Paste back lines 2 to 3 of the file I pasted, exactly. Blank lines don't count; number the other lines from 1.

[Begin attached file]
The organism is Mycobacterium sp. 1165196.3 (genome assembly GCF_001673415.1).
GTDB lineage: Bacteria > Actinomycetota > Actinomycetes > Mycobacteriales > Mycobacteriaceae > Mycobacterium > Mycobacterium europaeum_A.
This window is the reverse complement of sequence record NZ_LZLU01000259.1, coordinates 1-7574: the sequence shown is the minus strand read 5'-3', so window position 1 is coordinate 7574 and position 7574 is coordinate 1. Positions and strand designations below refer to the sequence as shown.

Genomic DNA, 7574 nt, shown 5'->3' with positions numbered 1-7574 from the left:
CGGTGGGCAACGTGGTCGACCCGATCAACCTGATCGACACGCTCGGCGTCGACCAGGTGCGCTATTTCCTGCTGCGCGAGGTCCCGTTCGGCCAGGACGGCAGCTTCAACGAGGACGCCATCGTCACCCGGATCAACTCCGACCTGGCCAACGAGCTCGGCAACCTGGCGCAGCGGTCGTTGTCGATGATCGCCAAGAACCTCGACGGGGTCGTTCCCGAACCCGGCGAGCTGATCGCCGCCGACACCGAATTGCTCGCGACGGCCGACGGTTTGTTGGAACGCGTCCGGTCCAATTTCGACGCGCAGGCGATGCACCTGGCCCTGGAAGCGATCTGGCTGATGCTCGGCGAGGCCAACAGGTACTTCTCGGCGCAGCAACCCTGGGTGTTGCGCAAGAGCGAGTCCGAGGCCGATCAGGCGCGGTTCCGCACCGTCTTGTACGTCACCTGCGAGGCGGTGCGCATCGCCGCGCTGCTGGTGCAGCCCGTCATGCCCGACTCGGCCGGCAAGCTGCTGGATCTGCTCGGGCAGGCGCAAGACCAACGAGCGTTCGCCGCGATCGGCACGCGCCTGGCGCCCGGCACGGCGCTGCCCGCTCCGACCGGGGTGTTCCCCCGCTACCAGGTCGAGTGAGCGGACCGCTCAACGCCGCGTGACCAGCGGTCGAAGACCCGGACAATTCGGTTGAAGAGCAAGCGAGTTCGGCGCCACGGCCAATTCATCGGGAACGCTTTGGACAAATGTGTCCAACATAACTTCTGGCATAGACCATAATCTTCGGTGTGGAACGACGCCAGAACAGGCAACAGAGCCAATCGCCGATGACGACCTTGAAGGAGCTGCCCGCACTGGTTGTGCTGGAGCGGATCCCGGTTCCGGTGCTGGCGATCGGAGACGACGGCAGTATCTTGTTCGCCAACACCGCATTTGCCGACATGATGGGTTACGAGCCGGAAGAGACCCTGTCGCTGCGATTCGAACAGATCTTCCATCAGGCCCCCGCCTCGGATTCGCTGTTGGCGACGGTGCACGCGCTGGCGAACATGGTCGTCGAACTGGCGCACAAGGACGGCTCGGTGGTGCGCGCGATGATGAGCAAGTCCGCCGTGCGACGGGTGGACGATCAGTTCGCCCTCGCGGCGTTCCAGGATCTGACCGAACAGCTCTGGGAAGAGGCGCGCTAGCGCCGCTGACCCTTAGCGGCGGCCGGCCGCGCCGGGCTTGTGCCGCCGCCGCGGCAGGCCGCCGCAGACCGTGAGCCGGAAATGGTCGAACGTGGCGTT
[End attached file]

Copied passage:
GTDB lineage: Bacteria > Actinomycetota > Actinomycetes > Mycobacteriales > Mycobacteriaceae > Mycobacterium > Mycobacterium europaeum_A.
This window is the reverse complement of sequence record NZ_LZLU01000259.1, coordinates 1-7574: the sequence shown is the minus strand read 5'-3', so window position 1 is coordinate 7574 and position 7574 is coordinate 1. Positions and strand designations below refer to the sequence as shown.